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BW Businessworld

Jotting: Hold Your Nerve

Financial markets are prone to knee-jerk reactions — wiping out or adding to billions from the net worth of individuals

Photo Credit : Bloomberg

To see stock markets fluctuate the way they do after any major event is often unnerving. But financial planners suggest a strategy to see these events through — Do nothing. Financial markets are prone to knee-jerk reactions — wiping out or adding to billions from the net worth of individuals. Once, however, an event plays out — and is weathered — the emotions surrounding the event die down, and markets normalise. During the US election results, the markets swung from the depths of pessimism back to their normal optimistic trajectory. Trump as president pushed down stocks nearly 1,100 points. The next day they recouped that, and more. In all, they see-sawed 2,300 points in two days. Over time stocks recover — as long as the underlying economy and companies are expanding and growing. Remember, the BSE Sensex crashed 2,273 points on 22 January 2008 and closed at 16,730 after the Lehman crisis blew over. But look where it is now.
— Clifford Alvares


This festive season of Diwali, apart from Flipkart’s big sales, there was something else that made the e-tailer the talk of the town – the resignation of its chief financial officer Sanjay Baweja who quit in a span of under two years after joining the company from Tata Communications. Baweja’s exit comes at a time when chief executive Binny Bansal’s efforts to revive growth was beginning to show some results. At the same time, Flipkart is also trying to raise fresh funds from investors to build its war chest to fight international rival Amazon. With a series of top-level exits, Flipkart’s ability to retain top talent has seen a dent in the recent past. Punit Soni, the high-profile hire from Google quit the company in less than a year while Ankit Nagori quit from the position of chief business officer to start his own venture with Mukesh Bansal, head of Flipkart’s commerce and advertising business. The industry will be closely watching its people movements.
— Ayushman Baruah

Uttar Pradesh, the state going to polls shortly and Gujarat, the land of Prime Minister Modi, have both diluted certain key provisions of the contentious Real Estate (Regulation & Development) Act. This central Act, which was passed by the Parliament earlier this year, clearly states that it is mandatory for developers to register “all ongoing projects” (those which are yet to get completion certificate and not handed over to consumers) with the Real Estate Regulatory Authority of respective states. While Gujarat has exempted all projects launched before notification of the rules, the rules notified by UP have kept ongoing projects out of the ambit of the central Act even when the services had been handed over to the local authority for maintenance and the common areas and facilities handed over to RWAs. Is politics getting the better of homebuyers’ interests? It seems so!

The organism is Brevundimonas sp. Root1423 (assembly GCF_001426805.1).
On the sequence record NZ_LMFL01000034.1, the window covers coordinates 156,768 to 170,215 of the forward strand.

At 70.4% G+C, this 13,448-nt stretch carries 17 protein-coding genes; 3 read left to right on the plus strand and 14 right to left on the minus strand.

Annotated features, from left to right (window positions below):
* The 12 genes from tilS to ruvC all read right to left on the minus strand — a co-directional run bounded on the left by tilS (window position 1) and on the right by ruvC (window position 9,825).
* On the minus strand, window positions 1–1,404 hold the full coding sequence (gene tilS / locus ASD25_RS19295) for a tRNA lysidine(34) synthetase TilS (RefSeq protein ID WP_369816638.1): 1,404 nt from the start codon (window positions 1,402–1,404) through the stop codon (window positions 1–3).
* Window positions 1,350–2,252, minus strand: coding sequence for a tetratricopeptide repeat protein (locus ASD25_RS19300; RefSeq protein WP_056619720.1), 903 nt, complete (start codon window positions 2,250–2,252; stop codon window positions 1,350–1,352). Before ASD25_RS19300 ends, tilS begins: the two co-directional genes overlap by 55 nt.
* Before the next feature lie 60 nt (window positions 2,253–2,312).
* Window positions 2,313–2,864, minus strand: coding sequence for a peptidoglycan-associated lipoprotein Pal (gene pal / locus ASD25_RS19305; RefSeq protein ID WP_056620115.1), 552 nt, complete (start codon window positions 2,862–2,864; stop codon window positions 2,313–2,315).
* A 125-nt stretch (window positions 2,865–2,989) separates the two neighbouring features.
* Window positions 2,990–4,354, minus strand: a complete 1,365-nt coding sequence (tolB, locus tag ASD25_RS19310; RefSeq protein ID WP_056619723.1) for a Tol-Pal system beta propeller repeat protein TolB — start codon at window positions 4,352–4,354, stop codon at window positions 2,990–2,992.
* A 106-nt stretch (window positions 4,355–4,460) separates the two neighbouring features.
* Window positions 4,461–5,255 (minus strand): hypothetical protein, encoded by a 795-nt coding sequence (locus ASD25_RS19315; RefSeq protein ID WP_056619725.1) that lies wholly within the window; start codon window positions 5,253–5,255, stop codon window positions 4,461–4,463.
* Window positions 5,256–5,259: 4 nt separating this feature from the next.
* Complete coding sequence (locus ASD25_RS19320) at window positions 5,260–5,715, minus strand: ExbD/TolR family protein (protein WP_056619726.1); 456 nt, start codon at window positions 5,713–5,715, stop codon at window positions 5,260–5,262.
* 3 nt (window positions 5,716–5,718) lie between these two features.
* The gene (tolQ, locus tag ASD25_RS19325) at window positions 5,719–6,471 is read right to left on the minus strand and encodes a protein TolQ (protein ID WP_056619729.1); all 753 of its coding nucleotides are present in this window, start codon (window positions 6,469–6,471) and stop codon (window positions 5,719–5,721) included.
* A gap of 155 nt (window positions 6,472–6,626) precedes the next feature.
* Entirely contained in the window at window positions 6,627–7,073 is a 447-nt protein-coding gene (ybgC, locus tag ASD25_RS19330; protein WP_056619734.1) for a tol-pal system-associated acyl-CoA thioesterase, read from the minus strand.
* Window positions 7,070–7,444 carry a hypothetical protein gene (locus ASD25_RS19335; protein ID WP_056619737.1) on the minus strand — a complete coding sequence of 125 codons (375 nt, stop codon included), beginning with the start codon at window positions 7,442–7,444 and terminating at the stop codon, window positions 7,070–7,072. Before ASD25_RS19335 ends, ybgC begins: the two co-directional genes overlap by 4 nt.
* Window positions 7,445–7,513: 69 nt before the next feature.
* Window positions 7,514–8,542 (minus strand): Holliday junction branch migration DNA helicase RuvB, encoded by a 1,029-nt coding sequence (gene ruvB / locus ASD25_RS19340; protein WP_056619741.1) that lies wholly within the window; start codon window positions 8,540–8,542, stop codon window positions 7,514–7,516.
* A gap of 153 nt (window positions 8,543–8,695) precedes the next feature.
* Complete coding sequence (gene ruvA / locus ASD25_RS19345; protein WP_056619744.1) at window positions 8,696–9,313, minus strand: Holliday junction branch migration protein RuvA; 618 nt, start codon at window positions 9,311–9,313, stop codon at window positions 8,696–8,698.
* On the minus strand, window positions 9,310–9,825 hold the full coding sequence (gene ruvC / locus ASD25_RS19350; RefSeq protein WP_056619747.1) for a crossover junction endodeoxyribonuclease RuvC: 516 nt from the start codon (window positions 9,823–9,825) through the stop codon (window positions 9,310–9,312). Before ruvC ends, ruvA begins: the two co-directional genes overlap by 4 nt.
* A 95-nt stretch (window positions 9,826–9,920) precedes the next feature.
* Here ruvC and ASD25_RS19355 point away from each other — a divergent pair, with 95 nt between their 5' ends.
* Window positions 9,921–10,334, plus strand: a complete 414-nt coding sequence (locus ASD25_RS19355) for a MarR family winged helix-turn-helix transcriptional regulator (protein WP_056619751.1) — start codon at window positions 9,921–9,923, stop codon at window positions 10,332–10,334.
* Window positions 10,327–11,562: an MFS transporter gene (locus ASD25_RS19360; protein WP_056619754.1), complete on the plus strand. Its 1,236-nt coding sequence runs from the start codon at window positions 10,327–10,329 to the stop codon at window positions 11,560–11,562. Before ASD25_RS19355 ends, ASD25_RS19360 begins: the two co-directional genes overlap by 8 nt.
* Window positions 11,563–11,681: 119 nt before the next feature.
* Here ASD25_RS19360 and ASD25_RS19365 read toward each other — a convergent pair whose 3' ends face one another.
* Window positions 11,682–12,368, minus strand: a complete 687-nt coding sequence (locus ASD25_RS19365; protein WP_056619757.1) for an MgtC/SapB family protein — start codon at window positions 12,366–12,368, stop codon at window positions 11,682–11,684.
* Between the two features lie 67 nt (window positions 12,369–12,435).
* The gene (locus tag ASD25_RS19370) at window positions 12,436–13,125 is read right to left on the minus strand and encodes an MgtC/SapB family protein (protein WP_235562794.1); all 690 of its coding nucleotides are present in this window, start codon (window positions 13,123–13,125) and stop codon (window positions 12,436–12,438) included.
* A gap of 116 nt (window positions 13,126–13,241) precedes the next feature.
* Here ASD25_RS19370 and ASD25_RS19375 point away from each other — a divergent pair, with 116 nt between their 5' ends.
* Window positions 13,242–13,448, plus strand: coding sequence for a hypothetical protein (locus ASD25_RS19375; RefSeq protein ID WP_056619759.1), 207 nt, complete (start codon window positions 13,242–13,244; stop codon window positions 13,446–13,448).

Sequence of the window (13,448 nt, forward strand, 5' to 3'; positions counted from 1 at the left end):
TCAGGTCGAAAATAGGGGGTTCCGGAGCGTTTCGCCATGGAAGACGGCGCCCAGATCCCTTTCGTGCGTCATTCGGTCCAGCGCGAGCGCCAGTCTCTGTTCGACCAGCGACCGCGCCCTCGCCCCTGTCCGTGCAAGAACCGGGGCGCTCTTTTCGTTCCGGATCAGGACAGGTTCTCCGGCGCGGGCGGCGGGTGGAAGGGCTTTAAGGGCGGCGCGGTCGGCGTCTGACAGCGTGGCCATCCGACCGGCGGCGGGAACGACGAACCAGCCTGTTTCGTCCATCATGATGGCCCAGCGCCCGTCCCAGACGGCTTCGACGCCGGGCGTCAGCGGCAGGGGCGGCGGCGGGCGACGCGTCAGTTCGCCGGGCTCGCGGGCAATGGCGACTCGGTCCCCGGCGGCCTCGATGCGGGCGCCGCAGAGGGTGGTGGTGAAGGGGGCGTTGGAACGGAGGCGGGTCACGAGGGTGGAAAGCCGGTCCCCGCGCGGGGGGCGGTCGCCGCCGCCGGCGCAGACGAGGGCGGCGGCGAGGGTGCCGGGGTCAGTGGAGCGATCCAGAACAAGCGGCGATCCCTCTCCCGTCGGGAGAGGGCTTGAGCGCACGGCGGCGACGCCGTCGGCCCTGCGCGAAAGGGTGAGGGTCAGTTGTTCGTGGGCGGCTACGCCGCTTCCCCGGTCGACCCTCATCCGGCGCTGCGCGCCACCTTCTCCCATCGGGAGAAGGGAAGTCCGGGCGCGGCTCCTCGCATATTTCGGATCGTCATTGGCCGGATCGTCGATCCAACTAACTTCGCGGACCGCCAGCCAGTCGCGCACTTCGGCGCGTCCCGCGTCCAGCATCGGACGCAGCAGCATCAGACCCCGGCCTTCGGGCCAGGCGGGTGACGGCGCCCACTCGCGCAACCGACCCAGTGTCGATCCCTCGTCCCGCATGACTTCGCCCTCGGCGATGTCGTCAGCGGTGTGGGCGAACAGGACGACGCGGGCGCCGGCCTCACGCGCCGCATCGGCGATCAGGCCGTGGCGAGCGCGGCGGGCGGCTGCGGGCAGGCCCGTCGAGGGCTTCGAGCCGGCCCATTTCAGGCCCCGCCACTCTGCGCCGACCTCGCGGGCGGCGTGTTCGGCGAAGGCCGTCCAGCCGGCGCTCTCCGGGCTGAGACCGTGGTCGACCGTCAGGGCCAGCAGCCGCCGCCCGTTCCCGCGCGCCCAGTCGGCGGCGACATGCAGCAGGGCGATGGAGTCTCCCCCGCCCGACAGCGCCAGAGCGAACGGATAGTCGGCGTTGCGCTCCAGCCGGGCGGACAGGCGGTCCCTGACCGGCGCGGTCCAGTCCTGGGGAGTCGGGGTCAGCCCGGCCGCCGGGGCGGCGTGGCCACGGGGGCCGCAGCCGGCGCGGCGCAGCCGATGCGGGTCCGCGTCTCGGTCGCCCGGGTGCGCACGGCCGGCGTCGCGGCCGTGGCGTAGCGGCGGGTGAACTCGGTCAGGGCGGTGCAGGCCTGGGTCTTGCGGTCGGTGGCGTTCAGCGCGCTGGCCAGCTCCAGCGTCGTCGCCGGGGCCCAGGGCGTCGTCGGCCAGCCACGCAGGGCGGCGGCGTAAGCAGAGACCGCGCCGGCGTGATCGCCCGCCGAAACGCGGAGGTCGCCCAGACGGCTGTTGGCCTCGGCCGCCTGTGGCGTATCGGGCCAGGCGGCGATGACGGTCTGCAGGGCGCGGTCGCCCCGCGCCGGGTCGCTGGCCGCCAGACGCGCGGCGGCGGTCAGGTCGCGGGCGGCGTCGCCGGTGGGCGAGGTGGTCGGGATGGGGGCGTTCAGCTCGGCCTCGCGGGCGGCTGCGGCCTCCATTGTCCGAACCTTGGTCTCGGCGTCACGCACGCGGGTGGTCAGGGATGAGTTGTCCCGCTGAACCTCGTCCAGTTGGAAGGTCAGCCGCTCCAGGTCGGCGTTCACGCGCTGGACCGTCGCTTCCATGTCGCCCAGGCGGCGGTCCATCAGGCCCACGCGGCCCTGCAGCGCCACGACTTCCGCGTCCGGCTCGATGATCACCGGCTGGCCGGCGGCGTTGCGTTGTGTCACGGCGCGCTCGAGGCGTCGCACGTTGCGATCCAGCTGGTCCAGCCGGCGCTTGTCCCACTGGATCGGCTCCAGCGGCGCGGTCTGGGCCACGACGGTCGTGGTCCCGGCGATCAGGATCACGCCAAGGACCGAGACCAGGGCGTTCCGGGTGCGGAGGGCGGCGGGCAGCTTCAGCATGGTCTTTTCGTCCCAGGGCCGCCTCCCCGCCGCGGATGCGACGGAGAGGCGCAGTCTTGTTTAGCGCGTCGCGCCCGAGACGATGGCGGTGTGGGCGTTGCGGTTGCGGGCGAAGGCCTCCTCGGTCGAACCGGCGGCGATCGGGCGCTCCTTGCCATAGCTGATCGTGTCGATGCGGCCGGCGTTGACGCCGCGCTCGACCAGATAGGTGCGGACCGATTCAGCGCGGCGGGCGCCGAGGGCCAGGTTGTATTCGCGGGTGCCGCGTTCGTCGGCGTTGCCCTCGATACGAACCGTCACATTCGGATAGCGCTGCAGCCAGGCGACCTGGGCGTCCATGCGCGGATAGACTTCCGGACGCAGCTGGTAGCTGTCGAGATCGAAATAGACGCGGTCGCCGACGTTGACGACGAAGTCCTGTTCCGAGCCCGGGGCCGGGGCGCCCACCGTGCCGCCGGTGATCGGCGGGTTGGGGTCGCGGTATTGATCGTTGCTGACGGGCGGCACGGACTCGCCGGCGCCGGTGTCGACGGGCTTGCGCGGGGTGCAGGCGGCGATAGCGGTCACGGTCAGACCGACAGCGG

— Ashish Sinha


The board for Control of Cricket in India (BCCI) has no money to pay for the India-England Test series which has just got underway! Apparently, the BCCI’s woes emanate from a Supreme Court enforced freeze on all its financial dealings, and it would be allowed to transact only after it provides the Supreme Court-appointed Lodha committee with details as to where and how the money that would be spent. “I am…at great pains to inform you that the BCCI is at present not in a position to execute the MoU between the Indian cricket board and the ECB. This is due to restrictions on execution of contracts imposed on the BCCI by a court order,” BCCI secretary Ajay Shirke wrote to Phil Neal, manager of the visiting English team. Effectively, it means the England Cricket Board will have to settle all the bills for hotel stay, local travel, food, transportation, among others. Whatever has happened to our famed hospitality?
— Ashish Sinha

The 8 November evening announcement that Rs 500 and Rs 1,000 currency notes would cease to be legal tender from midnight is the most dramatic step against black money in recent history. The circulation of Rs 500 notes had shot up by 70 per cent between 2011 and 2016, when the overall circulation of all currency had gone up by 40 per cent. The Rs 1,000 notes had proliferated by 109 per cent during the period, according to government estimates. Something was obviously amiss somewhere. The World Bank had estimated the size of India’s shadow economy to be 23.2 per cent of its GDP in 2007. How big was it a decade later and how much of it buoyed up inflation stoked by fake currency?
— Madhumita Chakraborty